Last night, August 6, 2006, I was at the annual Lollapalooza held at Grant Park in downtown Chicago. After seeing the last performance of the Red Hot Chili Peppers, I began to walk out of the venue only to see a crowd of people and stopped to see what the commotion was about. It happened to be two people in the fountain playing around and this caught the eye of security. The crowd loved it! We started chanting “LET THEM GO! LET THEM GO!” We were debating whether or not we should all run in together. Well we didn’t have enough time to think before the police had arrived ON HORSES to push everyone away. I was being pushed around by a horse’s behind as the police officer on top turned the horse around and walked forward into a crowd of thousands of people. Lines leaving a jam packed venue always take a while to walk out due to small entry ways, right? Well now innocent by standers are being shoved, with no room to walk. We get out to the gates, it is about 10:15pm at this time, and we can’t stand there either. We are pushed, once again by officers are huge horses, to the sidewalk. People who were walking, just not fast enough, were getting shoved around by these arrogant police officers who just didn’t care. One man said something along the lines of “Watch it man, I’m moving.” Meaning, he was walking and the cops did not need to use a heavy horse to push him away. The cops immediately took him down, not one cop, not two cops, but four cops to this one man who did not even use any physical or verbal force to the officers. His female companion tried to help but they blocked her off and all she wanted to say was, “Wait he has a broken arm!” I watched in horror as they grabbed his arm and twisted it behind his back. The grown man screamed. I have never heard a grown man scream in such pain and helplessness before. I tried to help him and they blocked me with a horse. I was crying, I could do nothing, but turn my head and walk away. I hear a police officer on his horse say to another officer, “Look! We’ve got a live one.” I wanted to say, “You asshole, we’re all alive!” And as I looked I saw a similar situation occur like the one I saw seconds earlier with the man with the broken arm. Another male who was leaving the park was pushed intentionally by an officer’s horse. He scolded to the officer not to do that and the officer began kicking him in the chest, neck, and face from on top of his horse. The man was tackled to the ground by several officers. I screamed, “STOP IT! STOP IT! YOU’RE HURTING HIM!” My legs began to go numb as the tears flowed out. We had been pushed out to the sidewalk, and then they continued to push us across the street. I did not see a single fan initiating or participating in a violent act. Crossing the street was not good enough. They brought their horses and tractors to the grass we were sitting on. And they ordered us to leave and chased us out on horseback. No one wanted to leave. We knew we had all been done an unjust. The officers were not protecting us, but by flexing their powers, we were being raped. And then I realized, we the officer said, “Look! There’s a live one.” He was right. The rest of us were dead. We were robots. Too afraid. There were hundreds of us and only about 25 of them. And we were quiet. We were taken advantage of. It is a scary thought. This was so minute compared to other events against the government but it really put a marking in my memory. What did the blacks have to go through for all these years? What are they going through now? Other minorities? Women rights? Gays today? I feel like we are being cowards now. We are not giving the respect to the warriors before us, Dr. King, Susan B. Anthony, so many people who have risked their lives for our freedom and now our generation is so quick to say, “It’s the law, it’s our government so it must be right?” These police officers taking advantage of innocent citizens. I feel so disgusted by the whole scenario, it hurts my stomach to remember it. But something must be done. I don’t want to hear that man’s scream again. I want every person to be “a live one.”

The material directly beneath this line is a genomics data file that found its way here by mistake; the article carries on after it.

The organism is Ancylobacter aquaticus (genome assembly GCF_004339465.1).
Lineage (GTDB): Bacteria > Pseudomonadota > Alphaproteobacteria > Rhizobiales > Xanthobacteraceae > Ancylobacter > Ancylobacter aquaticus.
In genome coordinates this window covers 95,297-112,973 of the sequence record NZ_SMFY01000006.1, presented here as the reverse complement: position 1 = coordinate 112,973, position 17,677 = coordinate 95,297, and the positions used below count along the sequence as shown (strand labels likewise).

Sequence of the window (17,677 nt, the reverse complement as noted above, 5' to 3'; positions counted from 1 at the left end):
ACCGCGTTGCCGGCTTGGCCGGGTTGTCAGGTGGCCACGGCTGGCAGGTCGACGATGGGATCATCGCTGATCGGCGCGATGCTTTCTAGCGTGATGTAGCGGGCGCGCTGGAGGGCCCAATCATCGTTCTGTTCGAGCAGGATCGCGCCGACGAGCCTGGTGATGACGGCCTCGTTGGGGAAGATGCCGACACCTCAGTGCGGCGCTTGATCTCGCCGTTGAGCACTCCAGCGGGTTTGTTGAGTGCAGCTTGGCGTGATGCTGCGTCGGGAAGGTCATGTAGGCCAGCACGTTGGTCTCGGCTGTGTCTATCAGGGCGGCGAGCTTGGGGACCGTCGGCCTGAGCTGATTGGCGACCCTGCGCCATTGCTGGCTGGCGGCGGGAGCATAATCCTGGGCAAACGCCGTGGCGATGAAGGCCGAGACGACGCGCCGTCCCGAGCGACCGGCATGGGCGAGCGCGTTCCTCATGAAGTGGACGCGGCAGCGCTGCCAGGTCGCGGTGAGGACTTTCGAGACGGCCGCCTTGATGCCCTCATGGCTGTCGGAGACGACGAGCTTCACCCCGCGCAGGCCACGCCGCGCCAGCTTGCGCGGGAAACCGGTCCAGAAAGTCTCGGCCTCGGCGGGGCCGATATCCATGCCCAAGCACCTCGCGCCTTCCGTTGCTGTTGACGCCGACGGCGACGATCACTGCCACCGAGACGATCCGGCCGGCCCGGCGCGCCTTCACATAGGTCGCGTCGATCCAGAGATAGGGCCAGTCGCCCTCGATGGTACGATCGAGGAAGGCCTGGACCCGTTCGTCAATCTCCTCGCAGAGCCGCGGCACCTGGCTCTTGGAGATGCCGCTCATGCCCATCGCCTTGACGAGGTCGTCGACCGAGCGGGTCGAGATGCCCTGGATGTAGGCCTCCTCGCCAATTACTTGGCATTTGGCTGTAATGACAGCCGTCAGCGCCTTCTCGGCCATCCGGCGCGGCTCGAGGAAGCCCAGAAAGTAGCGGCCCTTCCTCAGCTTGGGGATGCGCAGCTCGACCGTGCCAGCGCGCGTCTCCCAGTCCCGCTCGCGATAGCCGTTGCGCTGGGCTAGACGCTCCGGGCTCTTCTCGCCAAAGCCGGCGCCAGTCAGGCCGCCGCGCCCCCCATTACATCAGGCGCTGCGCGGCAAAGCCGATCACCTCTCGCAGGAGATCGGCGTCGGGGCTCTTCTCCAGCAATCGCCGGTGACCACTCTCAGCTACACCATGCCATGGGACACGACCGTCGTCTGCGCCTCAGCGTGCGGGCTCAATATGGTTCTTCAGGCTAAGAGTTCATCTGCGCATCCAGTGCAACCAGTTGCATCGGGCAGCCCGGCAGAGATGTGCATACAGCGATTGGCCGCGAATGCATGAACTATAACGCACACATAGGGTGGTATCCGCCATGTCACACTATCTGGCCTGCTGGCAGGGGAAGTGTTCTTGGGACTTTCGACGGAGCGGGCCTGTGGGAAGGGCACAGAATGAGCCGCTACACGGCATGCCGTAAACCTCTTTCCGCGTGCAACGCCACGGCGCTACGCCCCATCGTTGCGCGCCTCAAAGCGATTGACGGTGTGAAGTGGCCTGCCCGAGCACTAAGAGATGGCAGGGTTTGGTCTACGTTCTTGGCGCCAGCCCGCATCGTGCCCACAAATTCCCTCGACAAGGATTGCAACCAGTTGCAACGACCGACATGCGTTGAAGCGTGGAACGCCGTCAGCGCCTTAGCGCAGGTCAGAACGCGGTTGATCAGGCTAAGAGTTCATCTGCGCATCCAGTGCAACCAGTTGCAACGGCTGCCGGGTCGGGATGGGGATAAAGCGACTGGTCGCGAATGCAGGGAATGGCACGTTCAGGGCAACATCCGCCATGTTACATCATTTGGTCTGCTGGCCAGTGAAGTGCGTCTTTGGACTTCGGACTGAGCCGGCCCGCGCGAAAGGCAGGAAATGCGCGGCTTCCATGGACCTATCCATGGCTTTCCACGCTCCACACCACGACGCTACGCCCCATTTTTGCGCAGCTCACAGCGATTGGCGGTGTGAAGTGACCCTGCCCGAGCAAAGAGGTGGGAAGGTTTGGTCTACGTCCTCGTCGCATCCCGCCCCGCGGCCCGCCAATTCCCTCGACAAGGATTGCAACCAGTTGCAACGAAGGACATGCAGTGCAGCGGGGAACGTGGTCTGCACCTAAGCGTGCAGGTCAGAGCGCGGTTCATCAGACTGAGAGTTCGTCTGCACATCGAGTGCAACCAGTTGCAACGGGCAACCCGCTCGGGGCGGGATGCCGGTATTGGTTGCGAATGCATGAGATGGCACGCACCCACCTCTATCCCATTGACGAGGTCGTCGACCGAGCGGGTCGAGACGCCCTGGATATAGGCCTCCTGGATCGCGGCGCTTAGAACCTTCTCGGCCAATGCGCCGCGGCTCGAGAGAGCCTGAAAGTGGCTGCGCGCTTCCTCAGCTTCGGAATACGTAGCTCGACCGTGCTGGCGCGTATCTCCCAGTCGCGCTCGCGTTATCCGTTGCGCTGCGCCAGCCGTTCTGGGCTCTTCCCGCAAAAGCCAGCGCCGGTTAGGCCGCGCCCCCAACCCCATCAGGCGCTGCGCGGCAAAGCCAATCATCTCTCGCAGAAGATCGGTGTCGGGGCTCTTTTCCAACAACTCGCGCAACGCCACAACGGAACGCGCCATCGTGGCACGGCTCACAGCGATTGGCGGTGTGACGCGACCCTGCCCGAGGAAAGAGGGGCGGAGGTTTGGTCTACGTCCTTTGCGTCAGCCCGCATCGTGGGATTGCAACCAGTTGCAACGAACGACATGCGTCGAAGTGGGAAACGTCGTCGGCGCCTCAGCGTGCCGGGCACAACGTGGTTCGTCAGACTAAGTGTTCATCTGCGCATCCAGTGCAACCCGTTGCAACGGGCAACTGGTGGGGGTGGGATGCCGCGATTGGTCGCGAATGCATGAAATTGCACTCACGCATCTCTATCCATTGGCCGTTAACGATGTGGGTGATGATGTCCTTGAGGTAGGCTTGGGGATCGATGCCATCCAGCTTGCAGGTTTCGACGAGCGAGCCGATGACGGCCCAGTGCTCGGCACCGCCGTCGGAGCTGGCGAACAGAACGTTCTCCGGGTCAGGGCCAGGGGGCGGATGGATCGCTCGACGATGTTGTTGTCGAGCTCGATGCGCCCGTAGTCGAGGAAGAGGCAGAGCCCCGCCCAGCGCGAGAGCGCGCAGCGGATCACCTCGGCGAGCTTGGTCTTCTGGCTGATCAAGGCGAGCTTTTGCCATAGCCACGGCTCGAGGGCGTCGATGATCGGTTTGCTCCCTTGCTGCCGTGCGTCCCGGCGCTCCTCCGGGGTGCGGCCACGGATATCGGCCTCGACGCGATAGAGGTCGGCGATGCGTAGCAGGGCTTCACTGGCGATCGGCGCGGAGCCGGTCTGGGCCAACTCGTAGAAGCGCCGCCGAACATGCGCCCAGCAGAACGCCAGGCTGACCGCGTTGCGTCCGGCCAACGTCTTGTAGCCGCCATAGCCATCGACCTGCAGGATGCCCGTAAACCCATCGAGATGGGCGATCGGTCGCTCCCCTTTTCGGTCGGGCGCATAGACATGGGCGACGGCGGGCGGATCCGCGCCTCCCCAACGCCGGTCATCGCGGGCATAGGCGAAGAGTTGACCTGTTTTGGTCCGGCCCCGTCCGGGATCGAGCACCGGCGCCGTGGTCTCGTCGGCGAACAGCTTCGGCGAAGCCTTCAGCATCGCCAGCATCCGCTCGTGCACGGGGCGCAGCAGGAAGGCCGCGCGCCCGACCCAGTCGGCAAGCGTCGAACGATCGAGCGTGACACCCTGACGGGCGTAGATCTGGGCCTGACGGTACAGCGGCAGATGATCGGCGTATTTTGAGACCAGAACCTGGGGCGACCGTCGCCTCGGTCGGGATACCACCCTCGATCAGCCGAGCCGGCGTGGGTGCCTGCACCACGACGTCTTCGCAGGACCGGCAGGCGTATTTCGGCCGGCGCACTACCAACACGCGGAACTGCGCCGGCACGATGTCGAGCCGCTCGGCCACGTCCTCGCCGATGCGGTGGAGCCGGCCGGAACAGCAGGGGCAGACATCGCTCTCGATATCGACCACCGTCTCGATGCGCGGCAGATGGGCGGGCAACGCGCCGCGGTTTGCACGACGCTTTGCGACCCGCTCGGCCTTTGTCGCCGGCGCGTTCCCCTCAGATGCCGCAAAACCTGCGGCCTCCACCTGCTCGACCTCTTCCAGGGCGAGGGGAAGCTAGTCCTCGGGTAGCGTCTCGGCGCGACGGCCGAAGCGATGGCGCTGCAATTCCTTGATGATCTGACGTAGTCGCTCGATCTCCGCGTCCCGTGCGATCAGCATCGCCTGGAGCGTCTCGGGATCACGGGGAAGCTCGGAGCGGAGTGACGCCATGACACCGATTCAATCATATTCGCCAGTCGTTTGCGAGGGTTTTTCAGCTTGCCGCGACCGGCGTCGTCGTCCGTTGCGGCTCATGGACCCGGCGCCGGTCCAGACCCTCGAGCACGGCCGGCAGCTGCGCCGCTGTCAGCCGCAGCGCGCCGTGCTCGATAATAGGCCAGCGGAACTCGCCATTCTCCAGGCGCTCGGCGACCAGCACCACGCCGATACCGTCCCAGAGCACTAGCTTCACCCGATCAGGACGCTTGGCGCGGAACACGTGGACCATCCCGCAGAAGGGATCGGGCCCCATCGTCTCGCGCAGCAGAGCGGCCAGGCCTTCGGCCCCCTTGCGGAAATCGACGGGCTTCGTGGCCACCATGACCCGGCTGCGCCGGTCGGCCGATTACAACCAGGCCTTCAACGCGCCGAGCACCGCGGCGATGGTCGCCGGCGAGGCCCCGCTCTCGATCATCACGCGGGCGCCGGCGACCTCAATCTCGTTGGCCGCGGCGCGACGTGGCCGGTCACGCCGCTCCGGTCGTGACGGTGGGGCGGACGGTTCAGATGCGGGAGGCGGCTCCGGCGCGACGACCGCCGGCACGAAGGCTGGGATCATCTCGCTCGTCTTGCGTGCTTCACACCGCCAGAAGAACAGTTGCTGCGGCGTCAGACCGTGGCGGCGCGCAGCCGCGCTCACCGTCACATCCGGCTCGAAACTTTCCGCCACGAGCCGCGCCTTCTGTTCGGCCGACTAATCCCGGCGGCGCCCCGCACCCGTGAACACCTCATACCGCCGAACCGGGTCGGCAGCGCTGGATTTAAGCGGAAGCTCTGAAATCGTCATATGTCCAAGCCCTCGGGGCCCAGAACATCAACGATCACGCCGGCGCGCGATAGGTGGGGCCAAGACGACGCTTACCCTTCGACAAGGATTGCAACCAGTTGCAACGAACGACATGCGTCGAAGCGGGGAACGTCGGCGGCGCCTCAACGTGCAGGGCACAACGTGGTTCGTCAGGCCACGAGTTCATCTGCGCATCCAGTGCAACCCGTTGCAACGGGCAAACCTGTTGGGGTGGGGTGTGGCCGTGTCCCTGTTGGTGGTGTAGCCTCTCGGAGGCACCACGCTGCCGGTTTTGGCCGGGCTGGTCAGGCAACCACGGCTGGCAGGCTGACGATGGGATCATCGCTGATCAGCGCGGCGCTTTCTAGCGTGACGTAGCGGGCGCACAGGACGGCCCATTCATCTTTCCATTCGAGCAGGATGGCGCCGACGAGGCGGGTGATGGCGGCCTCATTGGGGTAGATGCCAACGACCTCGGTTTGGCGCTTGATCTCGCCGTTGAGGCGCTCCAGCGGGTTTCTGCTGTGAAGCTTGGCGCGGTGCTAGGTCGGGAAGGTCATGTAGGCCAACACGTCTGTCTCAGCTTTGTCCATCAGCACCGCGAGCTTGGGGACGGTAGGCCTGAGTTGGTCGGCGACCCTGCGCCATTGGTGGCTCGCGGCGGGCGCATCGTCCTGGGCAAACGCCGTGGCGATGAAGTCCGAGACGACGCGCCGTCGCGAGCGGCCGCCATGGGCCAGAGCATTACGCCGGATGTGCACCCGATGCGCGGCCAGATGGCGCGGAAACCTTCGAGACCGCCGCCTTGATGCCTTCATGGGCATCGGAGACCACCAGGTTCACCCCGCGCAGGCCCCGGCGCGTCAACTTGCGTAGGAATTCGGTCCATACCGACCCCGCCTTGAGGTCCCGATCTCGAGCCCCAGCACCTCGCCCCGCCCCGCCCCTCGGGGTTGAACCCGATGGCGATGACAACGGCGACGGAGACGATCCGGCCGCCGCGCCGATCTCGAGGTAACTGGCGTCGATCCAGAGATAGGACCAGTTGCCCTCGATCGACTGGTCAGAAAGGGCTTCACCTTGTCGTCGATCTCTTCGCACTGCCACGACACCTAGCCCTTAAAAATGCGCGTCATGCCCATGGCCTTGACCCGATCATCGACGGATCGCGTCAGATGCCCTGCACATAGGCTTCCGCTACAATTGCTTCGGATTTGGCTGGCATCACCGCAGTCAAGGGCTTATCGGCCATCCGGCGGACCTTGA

2. alex poska says:

    You bastard, I was sweating it out with all the people that paid 150$..

    Im gonna check and see if i can spot my semi connunist hat with pins on it in any of your crowd pictures!

    Next time get me in mann haha.

    What do you think was the best show?

    (and how about that 15 minute BSS encore cheer that amounted tio jack fucking squat! ill tell you i was involved in the "fuck the peppers" chant hah!)